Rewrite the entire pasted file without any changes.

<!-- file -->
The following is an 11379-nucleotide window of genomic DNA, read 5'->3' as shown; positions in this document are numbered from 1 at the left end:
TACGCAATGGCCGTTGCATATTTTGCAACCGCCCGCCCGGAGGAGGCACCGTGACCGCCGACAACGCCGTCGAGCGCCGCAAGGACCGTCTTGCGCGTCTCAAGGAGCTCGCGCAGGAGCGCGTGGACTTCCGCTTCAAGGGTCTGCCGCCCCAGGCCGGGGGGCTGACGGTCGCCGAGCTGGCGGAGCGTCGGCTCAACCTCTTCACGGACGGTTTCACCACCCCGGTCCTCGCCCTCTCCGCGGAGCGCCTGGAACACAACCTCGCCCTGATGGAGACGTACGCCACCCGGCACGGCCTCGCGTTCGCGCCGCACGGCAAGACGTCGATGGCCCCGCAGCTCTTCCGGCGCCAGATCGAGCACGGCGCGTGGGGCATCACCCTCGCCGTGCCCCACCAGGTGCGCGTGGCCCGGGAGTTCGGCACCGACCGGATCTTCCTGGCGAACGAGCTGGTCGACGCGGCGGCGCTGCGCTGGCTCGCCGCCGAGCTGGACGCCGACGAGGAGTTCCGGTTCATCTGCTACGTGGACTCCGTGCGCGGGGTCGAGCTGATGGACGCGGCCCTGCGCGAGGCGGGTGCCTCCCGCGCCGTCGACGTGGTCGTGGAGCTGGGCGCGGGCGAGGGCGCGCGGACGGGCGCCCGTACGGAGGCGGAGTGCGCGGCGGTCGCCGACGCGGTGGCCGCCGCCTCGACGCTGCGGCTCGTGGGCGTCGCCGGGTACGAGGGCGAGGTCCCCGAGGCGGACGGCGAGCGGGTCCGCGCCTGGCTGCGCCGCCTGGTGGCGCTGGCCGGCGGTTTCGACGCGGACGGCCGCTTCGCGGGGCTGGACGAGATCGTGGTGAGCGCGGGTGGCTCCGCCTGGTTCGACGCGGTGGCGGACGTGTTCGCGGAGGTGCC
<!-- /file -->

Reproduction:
The following is an 11379-nucleotide window of genomic DNA, read 5'->3' as shown; positions in this document are numbered from 1 at the left end:
TACGCAATGGCCGTTGCATATTTTGCAACCGCCCGCCCGGAGGAGGCACCGTGACCGCCGACAACGCCGTCGAGCGCCGCAAGGACCGTCTTGCGCGTCTCAAGGAGCTCGCGCAGGAGCGCGTGGACTTCCGCTTCAAGGGTCTGCCGCCCCAGGCCGGGGGGCTGACGGTCGCCGAGCTGGCGGAGCGTCGGCTCAACCTCTTCACGGACGGTTTCACCACCCCGGTCCTCGCCCTCTCCGCGGAGCGCCTGGAACACAACCTCGCCCTGATGGAGACGTACGCCACCCGGCACGGCCTCGCGTTCGCGCCGCACGGCAAGACGTCGATGGCCCCGCAGCTCTTCCGGCGCCAGATCGAGCACGGCGCGTGGGGCATCACCCTCGCCGTGCCCCACCAGGTGCGCGTGGCCCGGGAGTTCGGCACCGACCGGATCTTCCTGGCGAACGAGCTGGTCGACGCGGCGGCGCTGCGCTGGCTCGCCGCCGAGCTGGACGCCGACGAGGAGTTCCGGTTCATCTGCTACGTGGACTCCGTGCGCGGGGTCGAGCTGATGGACGCGGCCCTGCGCGAGGCGGGTGCCTCCCGCGCCGTCGACGTGGTCGTGGAGCTGGGCGCGGGCGAGGGCGCGCGGACGGGCGCCCGTACGGAGGCGGAGTGCGCGGCGGTCGCCGACGCGGTGGCCGCCGCCTCGACGCTGCGGCTCGTGGGCGTCGCCGGGTACGAGGGCGAGGTCCCCGAGGCGGACGGCGAGCGGGTCCGCGCCTGGCTGCGCCGCCTGGTGGCGCTGGCCGGCGGTTTCGACGCGGACGGCCGCTTCGCGGGGCTGGACGAGATCGTGGTGAGCGCGGGTGGCTCCGCCTGGTTCGACGCGGTGGCGGACGTGTTCGCGGAGGTGCC